Luka’s Newborn Screening Story (Propionic Acidemia)

Luka and his parentsLuka was born on Wednesday, September 14th 2011 and we were sent home on Friday September 16th.  Within hours of having him home, we became concerned with his lack of interest in eating, irregular breathing patterns and overall lack of response to stimulation.

On Saturday 9/17 we took him to the walk-in to see a pediatrician who immediately arranged for an ambulance to take him to St. Mary’s hospital in Madison.  Almost simultaneously, his newborn screen came back indicating that he had some type of metabolic disorder.  Things were happening extremely fast.  Before transferring him to the American Family Children’s Hospital (AFCH), Luka was baptized and many prayers were shared.

Upon arrival to the AFCH, Luka was put on dialysis and many intrusive lines were placed. His ammonia level was 800, had uncontrolled hypotension, seizures, respiratory hypertension…it was overwhelming to say the least.

Sunday evening, he had a ‘respiratory hypertension crisis’ that drew the whole staff into his room as they struggled to figure out how to ‘bring him back’.  Miraculously they pulled him out of that mysterious ‘crash’ and he started to improve…slowly.  We remember feeling for days after, that it felt like we were all ‘chasing our tails’ with everything he had going on medically.

By September 19th, our Geneticist had shared that he thinks Luka was “through the hurricane, but there were still rough seas ahead”.  It was at this point that Luka’s dad, Ryan, placed a sign on Luka’s hospital door that said, “Please say something positive to Luka before exiting!”  It seems simple, but it ended up to be so powerful.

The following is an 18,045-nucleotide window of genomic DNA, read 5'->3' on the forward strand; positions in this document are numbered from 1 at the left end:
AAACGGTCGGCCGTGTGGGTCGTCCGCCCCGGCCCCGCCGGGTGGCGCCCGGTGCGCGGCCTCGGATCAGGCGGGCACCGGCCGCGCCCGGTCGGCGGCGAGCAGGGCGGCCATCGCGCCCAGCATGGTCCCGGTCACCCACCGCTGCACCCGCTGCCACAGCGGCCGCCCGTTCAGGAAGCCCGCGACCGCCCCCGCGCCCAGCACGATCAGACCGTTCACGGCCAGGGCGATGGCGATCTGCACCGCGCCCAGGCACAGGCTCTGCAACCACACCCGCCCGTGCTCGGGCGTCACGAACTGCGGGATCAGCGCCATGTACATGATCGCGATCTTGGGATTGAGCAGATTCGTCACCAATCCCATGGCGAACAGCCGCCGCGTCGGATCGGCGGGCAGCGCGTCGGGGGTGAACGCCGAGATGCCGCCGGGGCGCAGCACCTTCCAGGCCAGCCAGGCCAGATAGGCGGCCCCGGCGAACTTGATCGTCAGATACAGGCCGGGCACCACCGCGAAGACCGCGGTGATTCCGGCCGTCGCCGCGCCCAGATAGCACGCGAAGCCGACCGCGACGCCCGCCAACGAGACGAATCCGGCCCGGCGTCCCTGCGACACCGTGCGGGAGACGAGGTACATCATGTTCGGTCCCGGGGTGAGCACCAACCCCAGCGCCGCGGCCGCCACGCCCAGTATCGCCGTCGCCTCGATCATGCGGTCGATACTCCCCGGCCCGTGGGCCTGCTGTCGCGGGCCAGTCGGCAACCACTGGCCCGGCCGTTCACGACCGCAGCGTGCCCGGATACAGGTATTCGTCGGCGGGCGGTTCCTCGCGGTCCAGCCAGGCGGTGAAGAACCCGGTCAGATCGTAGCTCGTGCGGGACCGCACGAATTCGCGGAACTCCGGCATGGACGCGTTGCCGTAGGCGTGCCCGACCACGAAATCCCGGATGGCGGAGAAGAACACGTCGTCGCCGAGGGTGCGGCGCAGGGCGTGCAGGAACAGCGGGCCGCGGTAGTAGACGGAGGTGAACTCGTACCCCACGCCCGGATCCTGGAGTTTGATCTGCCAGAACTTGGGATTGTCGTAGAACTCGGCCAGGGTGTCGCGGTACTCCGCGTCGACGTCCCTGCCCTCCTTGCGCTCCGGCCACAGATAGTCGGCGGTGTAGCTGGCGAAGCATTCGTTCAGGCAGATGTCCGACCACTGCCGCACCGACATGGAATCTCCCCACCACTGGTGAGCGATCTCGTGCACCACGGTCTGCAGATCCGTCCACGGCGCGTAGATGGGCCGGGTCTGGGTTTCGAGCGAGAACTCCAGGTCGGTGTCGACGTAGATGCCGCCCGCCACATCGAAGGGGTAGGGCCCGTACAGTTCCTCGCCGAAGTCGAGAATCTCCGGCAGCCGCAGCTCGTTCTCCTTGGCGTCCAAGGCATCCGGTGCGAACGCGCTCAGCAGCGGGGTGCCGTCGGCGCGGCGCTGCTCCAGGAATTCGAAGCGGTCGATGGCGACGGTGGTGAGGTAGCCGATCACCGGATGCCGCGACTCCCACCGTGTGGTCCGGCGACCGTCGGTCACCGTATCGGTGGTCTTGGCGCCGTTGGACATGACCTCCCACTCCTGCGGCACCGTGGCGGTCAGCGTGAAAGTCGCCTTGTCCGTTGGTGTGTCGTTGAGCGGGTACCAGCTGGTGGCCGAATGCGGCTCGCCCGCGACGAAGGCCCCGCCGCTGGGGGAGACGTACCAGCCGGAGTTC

By the 20th Luka was officially diagnosed with Propionic Acidemia (PA). Luka’s Geneticist, Dr. Gregory Rice is like a superhero in our house.  He confidently lead the entire medical team in making decisions for Luka while gracefully educating our family and explaining each step along the way.  There were good days and bad days during our nearly month long stay at the children’s hospital.  On October 12th we finally arrived home with our beautiful baby, for the 2nd time.

Luka’s first year of life was, to say the least, turbulent.  About every other month we were hospitalized with some sort of ‘Fluka,’ as we called them.  These “Flukas” either started with acidosis or inevitably lead to an acidotic, very sick child.  In order to keep Luka metabolically ‘stable’ we discovered that Luka needed to be significantly overfed. He very quickly gained a lot of weight and was frequently vomiting.

In July of 2012 we found ourselves rushing a vomiting child to the hospital yet again.  We were surprised when the Geneticist told us that he thought Luka was a candidate for a liver transplant.  We remember it being mentioned in the hospital when he was first diagnosed, but at that time, it was a ‘worst case scenario’ decision that didn’t apply to Luka.